A ‘Stark’ View of Racism over the Years in Hollywood





Bruce Chadwick lectures on history and film at Rutgers University in New Jersey. He also teaches writing at New Jersey City University. He holds his PhD from Rutgers and was a former editor for the New York Daily News.

‘By the Way, Meet Vera Stark’
Second Stage Theater
305 W. 43rd St.
New York, N.Y.

"I'd rather play a maid than be one."
                          -- Hattie McDaniel

One of the most intriguing stories about racism in America was that of the successful drive to get Hattie McDaniel the Best Supporting Actress Oscar for her performance as Scarlett’s Mammy in ‘Gone with the Wind,’ the 1939 classic about the Civil War. The National Association for the Advancement of Colored People (NAACP) and black leaders from coast to coast had criticized Hollywood for years because blacks were effectively barred from playing substantial roles in motion pictures. Now, though, they backed off their crusade because the producers of ‘Gone with the Wind’ were lobbying hard for Hattie’s Oscar, which she won. The African American activists won on one front, but lost on another. That’s how it was in that black and white film colony in that black and white America of the 1930s.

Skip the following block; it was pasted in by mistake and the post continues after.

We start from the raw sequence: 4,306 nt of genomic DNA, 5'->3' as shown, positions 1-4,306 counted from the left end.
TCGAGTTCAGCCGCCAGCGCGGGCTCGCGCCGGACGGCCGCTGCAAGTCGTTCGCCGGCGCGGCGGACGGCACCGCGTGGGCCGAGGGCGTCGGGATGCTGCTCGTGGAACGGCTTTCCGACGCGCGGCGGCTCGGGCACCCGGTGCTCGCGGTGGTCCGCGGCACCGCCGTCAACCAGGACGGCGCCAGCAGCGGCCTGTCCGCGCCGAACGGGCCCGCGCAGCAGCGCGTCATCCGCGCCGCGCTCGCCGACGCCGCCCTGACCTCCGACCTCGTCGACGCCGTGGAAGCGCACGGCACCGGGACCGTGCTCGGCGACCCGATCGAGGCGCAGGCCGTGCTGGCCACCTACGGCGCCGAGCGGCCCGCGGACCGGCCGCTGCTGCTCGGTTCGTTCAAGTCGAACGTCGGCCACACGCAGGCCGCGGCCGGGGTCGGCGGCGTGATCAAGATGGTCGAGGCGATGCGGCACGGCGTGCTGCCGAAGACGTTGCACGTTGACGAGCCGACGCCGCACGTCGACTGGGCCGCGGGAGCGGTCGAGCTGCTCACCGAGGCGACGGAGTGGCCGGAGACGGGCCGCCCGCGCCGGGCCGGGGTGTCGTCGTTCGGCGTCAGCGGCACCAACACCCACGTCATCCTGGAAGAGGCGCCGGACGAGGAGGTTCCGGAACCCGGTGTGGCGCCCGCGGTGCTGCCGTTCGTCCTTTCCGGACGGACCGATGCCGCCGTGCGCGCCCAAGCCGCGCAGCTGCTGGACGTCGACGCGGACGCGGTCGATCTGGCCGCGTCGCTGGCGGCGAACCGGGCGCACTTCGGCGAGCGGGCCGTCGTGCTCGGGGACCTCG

That’s how it is in ‘By the Way, Meet Vera Stark,’ a very good but not complete play by Lynn Nottage, who recently won the Pulitzer Prize for her play ‘Ruined.’ Vera Stark is the witty, smart, good looking black maid of white Hollywood star Gloria Mitchell. It is 1933. Vera does everything for Gloria, including worry for her. Vera, played magnificently by Sanaa Lathan, has had bit parts in movies and dreams of playing a maid with lines in the new film ‘The Belle of New Orleans.’. Gloria is searching for yet another mega hit in her lustrous career as the star of that film.

This is two plays. Act I, set in 1933, explores the complicated relationship between Gloria and Vera, plus Vera’s roommates Lottie and Anne Mae. Lottie is a funny, cynical former Vaudeville player and the light skinned Anne Mae is uproarious as she pretends to be white throughout the play. Vera, Anne Mae and Lottie wind up at a party at Gloria’s house that underscores their invisibility in Hollywood. A white producer is very impressed by Vera’s looks and charm. He loves her name. Vera thinks he is going to give her good roles, but he tells her that he might borrow her marvelous name and give it to a white actress. She is stunned.